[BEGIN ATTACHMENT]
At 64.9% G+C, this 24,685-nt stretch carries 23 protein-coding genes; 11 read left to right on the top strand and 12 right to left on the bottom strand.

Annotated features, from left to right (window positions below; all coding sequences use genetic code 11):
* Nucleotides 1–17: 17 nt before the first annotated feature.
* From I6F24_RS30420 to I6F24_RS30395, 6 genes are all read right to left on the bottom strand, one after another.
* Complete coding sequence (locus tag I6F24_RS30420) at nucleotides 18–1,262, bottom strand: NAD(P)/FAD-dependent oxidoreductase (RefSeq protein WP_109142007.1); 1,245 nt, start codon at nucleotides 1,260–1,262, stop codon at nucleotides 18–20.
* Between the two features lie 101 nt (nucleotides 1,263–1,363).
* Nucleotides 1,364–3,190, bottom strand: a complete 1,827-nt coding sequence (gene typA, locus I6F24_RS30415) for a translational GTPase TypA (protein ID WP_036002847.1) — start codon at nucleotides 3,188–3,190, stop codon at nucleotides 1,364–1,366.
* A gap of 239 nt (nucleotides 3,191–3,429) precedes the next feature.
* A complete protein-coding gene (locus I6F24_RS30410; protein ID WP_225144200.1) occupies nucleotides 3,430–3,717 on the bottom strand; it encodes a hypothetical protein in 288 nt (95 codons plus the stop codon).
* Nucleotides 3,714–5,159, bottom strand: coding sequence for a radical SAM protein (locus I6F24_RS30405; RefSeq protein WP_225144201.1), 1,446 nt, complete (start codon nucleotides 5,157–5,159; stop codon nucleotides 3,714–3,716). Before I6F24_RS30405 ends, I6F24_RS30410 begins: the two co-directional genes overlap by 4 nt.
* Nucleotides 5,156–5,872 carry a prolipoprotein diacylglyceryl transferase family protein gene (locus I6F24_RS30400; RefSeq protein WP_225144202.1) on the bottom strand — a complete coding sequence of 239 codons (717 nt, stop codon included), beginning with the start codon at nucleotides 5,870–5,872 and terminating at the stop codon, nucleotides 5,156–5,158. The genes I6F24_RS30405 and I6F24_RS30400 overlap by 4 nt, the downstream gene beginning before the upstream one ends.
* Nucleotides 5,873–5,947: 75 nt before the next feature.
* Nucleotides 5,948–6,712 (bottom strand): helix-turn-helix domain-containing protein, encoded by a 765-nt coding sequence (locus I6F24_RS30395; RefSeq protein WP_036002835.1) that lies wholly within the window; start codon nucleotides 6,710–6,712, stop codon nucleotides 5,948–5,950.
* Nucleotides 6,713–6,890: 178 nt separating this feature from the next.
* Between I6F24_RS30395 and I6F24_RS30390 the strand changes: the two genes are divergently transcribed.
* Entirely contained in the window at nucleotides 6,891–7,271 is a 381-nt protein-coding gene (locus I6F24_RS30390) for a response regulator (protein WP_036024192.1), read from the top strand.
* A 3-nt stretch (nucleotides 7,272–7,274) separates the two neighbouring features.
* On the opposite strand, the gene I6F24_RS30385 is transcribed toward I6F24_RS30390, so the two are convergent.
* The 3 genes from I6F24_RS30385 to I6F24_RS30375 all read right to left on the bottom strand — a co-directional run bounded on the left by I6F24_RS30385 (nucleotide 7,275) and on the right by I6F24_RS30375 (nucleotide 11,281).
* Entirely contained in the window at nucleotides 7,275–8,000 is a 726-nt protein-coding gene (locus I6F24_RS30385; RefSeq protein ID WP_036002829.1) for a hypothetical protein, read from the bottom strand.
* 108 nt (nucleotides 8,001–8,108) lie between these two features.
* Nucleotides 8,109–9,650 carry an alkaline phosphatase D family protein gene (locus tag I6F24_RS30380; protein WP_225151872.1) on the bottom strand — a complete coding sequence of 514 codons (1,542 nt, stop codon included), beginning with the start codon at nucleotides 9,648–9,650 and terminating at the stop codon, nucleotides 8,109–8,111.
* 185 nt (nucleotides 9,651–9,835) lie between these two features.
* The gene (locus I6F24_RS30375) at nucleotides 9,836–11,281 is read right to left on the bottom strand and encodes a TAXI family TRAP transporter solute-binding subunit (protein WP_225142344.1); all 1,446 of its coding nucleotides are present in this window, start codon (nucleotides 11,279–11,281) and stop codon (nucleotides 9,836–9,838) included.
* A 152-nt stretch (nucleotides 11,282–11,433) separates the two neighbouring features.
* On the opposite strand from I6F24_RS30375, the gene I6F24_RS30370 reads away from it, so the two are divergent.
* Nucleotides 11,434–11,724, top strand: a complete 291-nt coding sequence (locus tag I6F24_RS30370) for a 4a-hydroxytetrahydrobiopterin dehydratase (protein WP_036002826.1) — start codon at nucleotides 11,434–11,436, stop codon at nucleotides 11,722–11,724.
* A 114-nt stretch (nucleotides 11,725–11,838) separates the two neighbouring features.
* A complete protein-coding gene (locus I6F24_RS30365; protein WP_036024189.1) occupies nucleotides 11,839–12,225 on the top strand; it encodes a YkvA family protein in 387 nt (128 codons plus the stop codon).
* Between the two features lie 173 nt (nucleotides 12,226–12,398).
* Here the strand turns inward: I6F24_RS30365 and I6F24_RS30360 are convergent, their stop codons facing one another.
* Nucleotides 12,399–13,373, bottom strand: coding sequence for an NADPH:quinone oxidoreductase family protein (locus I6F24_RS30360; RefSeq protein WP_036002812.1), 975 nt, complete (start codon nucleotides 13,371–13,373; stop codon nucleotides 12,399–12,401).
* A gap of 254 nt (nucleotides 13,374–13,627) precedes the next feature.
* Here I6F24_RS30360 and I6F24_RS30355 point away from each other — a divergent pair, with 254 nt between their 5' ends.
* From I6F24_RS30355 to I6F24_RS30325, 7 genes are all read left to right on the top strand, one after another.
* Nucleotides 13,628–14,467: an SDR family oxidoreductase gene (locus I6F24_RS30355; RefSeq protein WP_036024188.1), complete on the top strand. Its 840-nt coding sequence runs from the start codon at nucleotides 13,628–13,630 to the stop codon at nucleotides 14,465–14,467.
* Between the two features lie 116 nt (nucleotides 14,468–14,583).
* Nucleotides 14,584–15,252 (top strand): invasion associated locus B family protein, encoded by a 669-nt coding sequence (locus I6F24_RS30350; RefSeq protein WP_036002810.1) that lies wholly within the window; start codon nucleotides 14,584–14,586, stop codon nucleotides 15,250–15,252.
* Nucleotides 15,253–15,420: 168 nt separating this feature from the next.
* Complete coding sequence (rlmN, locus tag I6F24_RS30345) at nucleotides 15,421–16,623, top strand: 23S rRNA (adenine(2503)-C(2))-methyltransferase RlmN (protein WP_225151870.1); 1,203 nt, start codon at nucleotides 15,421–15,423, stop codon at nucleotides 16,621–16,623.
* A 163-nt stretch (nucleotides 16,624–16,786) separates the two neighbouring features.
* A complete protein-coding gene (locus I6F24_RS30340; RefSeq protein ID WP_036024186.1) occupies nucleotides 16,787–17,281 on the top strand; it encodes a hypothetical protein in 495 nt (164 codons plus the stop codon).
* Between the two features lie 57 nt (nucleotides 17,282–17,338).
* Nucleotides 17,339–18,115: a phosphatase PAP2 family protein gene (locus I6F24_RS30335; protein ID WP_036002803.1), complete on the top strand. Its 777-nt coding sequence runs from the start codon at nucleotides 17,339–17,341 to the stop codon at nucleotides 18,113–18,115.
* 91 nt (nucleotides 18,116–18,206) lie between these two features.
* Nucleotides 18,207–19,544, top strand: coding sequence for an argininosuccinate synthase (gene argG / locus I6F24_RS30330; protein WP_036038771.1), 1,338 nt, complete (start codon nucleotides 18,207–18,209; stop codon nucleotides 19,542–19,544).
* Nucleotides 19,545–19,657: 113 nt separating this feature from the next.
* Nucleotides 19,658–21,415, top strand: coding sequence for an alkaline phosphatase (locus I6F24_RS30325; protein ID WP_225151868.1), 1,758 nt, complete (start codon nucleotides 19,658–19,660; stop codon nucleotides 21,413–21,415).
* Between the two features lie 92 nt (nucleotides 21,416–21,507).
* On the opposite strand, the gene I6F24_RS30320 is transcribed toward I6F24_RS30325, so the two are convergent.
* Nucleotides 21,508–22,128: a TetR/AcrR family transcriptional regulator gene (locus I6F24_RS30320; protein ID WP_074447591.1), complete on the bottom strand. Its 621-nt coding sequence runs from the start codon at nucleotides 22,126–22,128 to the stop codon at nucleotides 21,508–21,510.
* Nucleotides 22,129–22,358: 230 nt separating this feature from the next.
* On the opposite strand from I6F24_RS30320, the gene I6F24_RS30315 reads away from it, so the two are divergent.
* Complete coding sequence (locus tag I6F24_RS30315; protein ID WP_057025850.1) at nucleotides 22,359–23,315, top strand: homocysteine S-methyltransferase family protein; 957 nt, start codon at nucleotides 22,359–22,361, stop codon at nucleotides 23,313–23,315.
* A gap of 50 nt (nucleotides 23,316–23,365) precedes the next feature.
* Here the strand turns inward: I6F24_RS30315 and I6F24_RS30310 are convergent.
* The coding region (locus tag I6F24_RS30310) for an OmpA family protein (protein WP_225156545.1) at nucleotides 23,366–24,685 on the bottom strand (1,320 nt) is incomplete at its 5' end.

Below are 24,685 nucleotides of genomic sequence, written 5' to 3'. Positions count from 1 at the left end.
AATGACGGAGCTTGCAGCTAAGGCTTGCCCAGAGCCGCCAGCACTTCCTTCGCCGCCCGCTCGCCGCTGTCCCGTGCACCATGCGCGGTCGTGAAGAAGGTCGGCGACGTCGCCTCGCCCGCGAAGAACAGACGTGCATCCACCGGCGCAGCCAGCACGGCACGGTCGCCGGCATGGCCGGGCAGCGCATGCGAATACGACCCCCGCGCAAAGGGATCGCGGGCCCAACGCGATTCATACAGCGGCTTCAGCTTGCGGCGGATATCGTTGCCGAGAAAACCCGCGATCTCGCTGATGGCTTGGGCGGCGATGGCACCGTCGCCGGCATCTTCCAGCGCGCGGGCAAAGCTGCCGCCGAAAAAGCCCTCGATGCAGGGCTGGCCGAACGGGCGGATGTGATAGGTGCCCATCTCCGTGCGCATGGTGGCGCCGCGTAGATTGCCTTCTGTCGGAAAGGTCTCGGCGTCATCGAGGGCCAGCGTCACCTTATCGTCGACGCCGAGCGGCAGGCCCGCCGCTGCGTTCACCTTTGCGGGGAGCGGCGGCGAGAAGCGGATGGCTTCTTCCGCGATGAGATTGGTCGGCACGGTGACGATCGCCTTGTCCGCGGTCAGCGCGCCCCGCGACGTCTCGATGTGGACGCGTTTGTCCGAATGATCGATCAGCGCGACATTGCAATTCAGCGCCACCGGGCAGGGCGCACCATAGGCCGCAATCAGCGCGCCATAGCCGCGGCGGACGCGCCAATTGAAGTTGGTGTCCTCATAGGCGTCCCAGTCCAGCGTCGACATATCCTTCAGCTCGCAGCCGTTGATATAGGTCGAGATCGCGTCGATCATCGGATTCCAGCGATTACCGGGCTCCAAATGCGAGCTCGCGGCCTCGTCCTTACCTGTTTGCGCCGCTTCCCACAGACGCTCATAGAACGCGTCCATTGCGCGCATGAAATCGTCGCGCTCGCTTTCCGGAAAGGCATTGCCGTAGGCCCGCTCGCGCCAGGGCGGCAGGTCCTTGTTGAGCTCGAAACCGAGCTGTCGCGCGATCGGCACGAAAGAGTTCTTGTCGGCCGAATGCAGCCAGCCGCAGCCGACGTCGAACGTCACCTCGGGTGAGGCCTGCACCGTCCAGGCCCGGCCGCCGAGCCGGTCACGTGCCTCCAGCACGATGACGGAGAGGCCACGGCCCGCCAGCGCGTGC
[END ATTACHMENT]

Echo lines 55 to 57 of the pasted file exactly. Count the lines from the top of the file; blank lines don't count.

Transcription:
* A gap of 50 nt (nucleotides 23,316–23,365) precedes the next feature.
* Here the strand turns inward: I6F24_RS30315 and I6F24_RS30310 are convergent.
* The coding region (locus tag I6F24_RS30310) for an OmpA family protein (protein WP_225156545.1) at nucleotides 23,366–24,685 on the bottom strand (1,320 nt) is incomplete at its 5' end.